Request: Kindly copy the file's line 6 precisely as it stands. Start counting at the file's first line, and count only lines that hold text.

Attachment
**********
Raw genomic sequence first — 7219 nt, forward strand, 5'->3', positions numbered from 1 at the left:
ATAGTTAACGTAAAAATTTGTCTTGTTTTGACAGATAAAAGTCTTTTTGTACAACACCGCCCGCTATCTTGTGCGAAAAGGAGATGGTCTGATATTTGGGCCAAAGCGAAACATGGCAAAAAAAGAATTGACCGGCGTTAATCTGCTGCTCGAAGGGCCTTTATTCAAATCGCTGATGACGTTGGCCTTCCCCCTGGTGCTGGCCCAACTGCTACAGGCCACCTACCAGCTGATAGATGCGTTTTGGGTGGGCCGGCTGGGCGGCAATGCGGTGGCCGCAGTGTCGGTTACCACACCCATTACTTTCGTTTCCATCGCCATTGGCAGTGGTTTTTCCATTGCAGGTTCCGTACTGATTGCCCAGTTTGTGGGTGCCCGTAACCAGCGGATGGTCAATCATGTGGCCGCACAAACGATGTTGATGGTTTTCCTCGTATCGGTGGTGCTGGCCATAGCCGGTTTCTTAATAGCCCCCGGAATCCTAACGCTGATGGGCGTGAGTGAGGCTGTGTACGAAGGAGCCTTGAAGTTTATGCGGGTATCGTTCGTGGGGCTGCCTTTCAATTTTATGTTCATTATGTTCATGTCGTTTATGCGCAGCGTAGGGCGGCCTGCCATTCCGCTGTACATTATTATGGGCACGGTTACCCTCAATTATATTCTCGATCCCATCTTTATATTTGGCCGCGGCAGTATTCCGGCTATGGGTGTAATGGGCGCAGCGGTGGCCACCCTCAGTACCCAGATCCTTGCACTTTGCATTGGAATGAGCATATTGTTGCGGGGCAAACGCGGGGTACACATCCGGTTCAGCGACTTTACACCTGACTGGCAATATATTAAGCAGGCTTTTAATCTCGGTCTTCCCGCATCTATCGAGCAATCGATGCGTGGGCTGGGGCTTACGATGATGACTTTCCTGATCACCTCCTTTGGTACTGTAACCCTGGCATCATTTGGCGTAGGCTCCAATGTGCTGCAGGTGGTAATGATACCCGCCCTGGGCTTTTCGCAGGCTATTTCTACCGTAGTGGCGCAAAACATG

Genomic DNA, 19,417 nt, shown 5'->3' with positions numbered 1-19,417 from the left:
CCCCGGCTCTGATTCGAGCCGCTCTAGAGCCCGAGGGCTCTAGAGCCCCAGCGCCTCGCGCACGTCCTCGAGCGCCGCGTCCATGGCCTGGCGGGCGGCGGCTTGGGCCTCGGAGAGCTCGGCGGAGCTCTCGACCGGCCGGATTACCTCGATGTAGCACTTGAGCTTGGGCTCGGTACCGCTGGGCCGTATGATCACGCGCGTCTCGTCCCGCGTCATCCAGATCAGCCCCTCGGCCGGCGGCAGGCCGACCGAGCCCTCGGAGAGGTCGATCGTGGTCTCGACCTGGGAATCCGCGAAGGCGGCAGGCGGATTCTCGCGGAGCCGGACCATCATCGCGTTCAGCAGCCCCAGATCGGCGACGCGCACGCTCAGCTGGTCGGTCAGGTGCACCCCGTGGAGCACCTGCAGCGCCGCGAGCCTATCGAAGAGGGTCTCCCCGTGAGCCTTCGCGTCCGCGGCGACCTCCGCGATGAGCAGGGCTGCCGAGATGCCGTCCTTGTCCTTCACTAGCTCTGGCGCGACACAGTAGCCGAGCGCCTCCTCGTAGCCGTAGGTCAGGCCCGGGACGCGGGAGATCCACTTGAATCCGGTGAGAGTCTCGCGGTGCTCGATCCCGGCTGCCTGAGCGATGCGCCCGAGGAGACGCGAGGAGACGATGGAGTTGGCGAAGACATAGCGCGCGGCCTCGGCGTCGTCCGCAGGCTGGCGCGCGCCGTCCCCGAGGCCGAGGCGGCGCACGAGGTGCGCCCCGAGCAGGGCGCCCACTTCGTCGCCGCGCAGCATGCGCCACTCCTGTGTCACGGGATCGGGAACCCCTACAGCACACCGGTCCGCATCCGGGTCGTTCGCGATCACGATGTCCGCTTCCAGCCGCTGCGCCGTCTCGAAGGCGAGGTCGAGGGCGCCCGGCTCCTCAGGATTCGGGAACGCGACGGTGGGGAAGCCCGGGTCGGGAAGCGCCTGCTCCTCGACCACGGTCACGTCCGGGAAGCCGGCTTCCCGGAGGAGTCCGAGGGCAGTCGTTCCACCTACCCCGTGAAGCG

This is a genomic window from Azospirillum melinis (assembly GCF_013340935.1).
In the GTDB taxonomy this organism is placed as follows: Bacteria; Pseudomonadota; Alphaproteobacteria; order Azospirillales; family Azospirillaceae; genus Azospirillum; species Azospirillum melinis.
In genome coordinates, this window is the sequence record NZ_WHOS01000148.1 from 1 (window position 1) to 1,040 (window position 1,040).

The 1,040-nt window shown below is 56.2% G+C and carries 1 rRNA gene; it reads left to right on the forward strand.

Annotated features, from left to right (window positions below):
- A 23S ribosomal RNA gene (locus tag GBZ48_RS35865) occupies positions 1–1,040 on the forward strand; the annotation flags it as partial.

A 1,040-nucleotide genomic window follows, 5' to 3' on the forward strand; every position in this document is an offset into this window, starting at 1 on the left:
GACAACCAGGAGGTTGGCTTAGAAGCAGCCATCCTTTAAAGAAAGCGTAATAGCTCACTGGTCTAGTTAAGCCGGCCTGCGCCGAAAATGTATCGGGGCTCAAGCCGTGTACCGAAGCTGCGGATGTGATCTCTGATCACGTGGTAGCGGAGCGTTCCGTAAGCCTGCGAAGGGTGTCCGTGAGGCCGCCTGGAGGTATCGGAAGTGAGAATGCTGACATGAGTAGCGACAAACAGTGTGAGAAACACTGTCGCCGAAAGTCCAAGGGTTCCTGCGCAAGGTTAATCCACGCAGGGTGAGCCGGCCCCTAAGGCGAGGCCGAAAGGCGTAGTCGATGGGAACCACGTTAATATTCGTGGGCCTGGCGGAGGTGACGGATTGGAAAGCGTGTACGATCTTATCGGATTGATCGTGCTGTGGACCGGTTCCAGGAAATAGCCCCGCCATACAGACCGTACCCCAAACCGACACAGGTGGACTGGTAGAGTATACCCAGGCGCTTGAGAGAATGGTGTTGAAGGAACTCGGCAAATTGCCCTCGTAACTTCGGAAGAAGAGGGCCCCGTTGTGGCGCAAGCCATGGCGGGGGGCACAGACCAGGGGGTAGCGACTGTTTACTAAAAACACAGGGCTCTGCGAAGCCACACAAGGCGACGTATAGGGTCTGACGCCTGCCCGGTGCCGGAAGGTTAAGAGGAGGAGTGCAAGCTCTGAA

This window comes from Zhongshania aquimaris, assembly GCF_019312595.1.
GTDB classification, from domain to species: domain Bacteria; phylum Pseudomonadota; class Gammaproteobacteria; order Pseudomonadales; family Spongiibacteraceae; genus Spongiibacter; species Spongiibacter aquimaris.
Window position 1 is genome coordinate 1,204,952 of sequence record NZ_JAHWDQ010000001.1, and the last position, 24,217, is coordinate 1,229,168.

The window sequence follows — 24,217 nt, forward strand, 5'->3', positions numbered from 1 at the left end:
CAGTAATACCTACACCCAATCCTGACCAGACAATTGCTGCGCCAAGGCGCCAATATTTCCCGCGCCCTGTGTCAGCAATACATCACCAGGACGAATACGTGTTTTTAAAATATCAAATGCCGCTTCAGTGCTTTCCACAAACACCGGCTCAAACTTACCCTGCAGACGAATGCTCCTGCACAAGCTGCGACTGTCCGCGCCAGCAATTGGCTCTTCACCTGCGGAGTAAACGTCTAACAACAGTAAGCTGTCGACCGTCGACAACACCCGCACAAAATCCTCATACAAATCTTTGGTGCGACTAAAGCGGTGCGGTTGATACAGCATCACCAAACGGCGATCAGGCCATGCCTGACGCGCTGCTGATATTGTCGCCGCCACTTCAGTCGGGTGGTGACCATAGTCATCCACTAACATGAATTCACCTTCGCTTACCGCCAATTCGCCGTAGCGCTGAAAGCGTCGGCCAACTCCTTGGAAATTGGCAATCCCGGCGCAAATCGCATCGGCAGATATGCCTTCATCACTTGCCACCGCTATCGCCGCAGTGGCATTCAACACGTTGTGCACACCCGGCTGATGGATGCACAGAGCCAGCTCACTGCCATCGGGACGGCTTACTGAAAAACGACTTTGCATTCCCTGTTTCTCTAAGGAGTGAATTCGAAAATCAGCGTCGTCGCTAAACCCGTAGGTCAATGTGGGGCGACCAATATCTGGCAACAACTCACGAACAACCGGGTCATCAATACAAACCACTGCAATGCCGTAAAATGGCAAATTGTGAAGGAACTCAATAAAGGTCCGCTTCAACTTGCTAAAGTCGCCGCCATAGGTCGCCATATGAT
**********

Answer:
In the GTDB taxonomy this organism is placed as follows: Bacteria; Pseudomonadota; Alphaproteobacteria; order Azospirillales; family Azospirillaceae; genus Azospirillum; species Azospirillum melinis.